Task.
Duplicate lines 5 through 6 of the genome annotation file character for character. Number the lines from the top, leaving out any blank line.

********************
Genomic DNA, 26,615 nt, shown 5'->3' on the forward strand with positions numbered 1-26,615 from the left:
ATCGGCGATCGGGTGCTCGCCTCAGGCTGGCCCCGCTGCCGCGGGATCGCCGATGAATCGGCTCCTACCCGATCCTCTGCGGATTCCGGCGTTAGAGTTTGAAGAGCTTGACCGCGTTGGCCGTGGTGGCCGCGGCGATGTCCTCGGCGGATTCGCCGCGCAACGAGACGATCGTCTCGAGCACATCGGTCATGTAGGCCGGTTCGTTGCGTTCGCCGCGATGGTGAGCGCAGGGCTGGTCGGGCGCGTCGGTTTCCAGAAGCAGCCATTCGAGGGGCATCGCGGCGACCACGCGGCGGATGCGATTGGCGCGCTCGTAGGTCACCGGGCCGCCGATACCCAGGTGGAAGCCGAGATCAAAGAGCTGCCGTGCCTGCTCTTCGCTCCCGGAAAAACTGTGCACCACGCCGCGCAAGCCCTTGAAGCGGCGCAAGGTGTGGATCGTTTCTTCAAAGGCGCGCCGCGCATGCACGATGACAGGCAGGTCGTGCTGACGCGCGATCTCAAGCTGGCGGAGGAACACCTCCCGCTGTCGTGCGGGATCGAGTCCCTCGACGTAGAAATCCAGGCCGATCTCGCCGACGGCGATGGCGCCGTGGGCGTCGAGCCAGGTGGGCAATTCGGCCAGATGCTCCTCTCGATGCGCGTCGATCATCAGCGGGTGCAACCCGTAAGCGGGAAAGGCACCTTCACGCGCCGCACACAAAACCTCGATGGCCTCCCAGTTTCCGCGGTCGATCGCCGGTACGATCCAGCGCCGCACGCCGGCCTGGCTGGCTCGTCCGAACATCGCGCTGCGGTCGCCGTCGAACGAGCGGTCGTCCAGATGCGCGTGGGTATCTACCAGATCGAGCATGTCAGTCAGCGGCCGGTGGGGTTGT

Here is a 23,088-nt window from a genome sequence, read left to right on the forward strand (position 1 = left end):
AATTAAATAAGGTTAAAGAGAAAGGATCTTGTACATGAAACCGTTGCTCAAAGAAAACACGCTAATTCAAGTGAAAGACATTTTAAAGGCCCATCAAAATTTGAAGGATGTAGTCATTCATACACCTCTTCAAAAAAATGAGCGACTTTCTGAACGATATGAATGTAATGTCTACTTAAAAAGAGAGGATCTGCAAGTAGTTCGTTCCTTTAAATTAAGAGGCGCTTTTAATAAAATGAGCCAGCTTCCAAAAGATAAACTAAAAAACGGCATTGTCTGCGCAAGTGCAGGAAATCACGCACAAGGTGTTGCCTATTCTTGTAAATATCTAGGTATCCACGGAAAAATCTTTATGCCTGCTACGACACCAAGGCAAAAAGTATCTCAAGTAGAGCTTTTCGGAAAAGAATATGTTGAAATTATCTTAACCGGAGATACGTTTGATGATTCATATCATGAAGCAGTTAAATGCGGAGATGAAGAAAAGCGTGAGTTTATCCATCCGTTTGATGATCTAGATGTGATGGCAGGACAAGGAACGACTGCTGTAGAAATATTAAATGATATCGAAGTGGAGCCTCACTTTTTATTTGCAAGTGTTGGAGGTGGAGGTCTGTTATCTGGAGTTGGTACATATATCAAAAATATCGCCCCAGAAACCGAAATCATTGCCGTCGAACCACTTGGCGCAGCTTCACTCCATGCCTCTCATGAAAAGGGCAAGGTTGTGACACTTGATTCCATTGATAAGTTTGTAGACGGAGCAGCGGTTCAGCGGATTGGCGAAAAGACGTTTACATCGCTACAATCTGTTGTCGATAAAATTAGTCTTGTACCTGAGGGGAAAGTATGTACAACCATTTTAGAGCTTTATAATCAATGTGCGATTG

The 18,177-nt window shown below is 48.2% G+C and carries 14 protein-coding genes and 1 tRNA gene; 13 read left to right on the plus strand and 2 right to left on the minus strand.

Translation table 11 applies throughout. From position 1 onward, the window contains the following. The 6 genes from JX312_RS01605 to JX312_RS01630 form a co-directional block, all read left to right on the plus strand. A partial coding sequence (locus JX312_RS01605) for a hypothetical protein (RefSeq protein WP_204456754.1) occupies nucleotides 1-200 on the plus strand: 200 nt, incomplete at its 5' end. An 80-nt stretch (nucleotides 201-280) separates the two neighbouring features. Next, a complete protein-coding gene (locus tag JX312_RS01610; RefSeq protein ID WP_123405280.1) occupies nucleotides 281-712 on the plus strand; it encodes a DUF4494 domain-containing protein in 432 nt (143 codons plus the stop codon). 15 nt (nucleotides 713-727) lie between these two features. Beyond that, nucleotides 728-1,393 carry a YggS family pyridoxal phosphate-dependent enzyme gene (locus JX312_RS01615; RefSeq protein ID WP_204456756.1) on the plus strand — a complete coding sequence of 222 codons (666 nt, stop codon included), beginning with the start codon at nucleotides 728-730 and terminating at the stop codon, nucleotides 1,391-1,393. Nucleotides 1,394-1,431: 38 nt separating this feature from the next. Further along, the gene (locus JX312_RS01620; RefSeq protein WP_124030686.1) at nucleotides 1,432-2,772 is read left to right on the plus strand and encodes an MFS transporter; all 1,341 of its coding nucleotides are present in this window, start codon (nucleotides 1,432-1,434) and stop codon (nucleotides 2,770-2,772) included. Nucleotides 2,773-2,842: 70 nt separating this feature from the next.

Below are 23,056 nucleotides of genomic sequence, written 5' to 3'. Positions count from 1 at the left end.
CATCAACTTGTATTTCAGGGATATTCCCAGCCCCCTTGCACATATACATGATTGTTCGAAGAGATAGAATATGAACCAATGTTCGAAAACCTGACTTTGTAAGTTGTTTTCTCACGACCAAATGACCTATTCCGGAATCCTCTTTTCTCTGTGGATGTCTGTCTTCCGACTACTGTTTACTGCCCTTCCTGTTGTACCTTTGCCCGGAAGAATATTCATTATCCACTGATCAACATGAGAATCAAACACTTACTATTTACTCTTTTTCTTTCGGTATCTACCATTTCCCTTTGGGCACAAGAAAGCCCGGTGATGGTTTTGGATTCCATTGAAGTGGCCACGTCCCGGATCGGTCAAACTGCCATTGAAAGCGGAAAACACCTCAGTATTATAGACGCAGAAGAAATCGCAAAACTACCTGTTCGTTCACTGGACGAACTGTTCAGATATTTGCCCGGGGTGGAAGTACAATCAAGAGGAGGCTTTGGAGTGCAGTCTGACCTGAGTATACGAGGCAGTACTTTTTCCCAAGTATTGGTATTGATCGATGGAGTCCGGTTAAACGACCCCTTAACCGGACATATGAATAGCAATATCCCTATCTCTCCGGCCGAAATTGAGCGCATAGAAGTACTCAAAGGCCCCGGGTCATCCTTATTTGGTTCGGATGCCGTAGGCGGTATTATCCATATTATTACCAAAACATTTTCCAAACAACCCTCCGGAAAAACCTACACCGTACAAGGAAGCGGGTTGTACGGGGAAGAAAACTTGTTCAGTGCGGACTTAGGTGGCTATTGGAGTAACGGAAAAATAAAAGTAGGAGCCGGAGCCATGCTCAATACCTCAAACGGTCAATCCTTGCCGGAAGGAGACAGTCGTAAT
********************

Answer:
The 18,177-nt window shown below is 48.2% G+C and carries 14 protein-coding genes and 1 tRNA gene; 13 read left to right on the plus strand and 2 right to left on the minus strand.

Translation table 11 applies throughout. From position 1 onward, the window contains the following. The 6 genes from JX312_RS01605 to JX312_RS01630 form a co-directional block, all read left to right on the plus strand. A partial coding sequence (locus JX312_RS01605) for a hypothetical protein (RefSeq protein WP_204456754.1) occupies nucleotides 1-200 on the plus strand: 200 nt, incomplete at its 5' end. An 80-nt stretch (nucleotides 201-280) separates the two neighbouring features. Next, a complete protein-coding gene (locus tag JX312_RS01610; RefSeq protein ID WP_123405280.1) occupies nucleotides 281-712 on the plus strand; it encodes a DUF4494 domain-containing protein in 432 nt (143 codons plus the stop codon). 15 nt (nucleotides 713-727) lie between these two features. Beyond that, nucleotides 728-1,393 carry a YggS family pyridoxal phosphate-dependent enzyme gene (locus JX312_RS01615; RefSeq protein ID WP_204456756.1) on the plus strand — a complete coding sequence of 222 codons (666 nt, stop codon included), beginning with the start codon at nucleotides 728-730 and terminating at the stop codon, nucleotides 1,391-1,393. Nucleotides 1,394-1,431: 38 nt separating this feature from the next. Further along, the gene (locus JX312_RS01620; RefSeq protein WP_124030686.1) at nucleotides 1,432-2,772 is read left to right on the plus strand and encodes an MFS transporter; all 1,341 of its coding nucleotides are present in this window, start codon (nucleotides 1,432-1,434) and stop codon (nucleotides 2,770-2,772) included. Nucleotides 2,773-2,842: 70 nt separating this feature from the next.